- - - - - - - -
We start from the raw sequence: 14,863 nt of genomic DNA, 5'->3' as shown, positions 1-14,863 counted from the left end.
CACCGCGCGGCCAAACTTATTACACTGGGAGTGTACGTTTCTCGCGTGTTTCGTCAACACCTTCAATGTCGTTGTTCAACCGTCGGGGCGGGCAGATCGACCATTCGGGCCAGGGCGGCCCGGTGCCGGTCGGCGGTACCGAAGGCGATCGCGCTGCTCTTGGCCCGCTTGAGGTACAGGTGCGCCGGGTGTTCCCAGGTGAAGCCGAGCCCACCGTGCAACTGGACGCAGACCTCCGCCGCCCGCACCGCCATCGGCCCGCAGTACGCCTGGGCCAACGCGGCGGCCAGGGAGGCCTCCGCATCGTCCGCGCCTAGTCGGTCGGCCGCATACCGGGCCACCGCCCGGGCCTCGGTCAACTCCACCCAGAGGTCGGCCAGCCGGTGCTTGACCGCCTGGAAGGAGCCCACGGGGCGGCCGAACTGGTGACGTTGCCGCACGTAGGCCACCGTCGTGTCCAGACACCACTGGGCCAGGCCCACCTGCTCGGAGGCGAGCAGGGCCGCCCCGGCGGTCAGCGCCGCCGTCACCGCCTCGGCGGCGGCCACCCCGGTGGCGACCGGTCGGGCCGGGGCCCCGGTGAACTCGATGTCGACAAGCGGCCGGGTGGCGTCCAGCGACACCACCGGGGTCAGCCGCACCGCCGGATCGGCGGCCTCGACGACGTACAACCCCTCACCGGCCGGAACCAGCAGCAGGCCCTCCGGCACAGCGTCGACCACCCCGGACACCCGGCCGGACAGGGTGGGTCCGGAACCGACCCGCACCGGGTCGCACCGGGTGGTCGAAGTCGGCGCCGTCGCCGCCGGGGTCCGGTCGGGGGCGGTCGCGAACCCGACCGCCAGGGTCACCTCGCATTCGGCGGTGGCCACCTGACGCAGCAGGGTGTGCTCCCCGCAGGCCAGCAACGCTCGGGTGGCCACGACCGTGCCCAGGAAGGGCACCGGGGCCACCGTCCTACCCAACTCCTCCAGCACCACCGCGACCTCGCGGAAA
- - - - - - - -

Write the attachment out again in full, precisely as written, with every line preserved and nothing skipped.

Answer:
We start from the raw sequence: 14,863 nt of genomic DNA, 5'->3' as shown, positions 1-14,863 counted from the left end.
CACCGCGCGGCCAAACTTATTACACTGGGAGTGTACGTTTCTCGCGTGTTTCGTCAACACCTTCAATGTCGTTGTTCAACCGTCGGGGCGGGCAGATCGACCATTCGGGCCAGGGCGGCCCGGTGCCGGTCGGCGGTACCGAAGGCGATCGCGCTGCTCTTGGCCCGCTTGAGGTACAGGTGCGCCGGGTGTTCCCAGGTGAAGCCGAGCCCACCGTGCAACTGGACGCAGACCTCCGCCGCCCGCACCGCCATCGGCCCGCAGTACGCCTGGGCCAACGCGGCGGCCAGGGAGGCCTCCGCATCGTCCGCGCCTAGTCGGTCGGCCGCATACCGGGCCACCGCCCGGGCCTCGGTCAACTCCACCCAGAGGTCGGCCAGCCGGTGCTTGACCGCCTGGAAGGAGCCCACGGGGCGGCCGAACTGGTGACGTTGCCGCACGTAGGCCACCGTCGTGTCCAGACACCACTGGGCCAGGCCCACCTGCTCGGAGGCGAGCAGGGCCGCCCCGGCGGTCAGCGCCGCCGTCACCGCCTCGGCGGCGGCCACCCCGGTGGCGACCGGTCGGGCCGGGGCCCCGGTGAACTCGATGTCGACAAGCGGCCGGGTGGCGTCCAGCGACACCACCGGGGTCAGCCGCACCGCCGGATCGGCGGCCTCGACGACGTACAACCCCTCACCGGCCGGAACCAGCAGCAGGCCCTCCGGCACAGCGTCGACCACCCCGGACACCCGGCCGGACAGGGTGGGTCCGGAACCGACCCGCACCGGGTCGCACCGGGTGGTCGAAGTCGGCGCCGTCGCCGCCGGGGTCCGGTCGGGGGCGGTCGCGAACCCGACCGCCAGGGTCACCTCGCATTCGGCGGTGGCCACCTGACGCAGCAGGGTGTGCTCCCCGCAGGCCAGCAACGCTCGGGTGGCCACGACCGTGCCCAGGAAGGGCACCGGGGCCACCGTCCTACCCAACTCCTCCAGCACCACCGCGACCTCGCGGAAA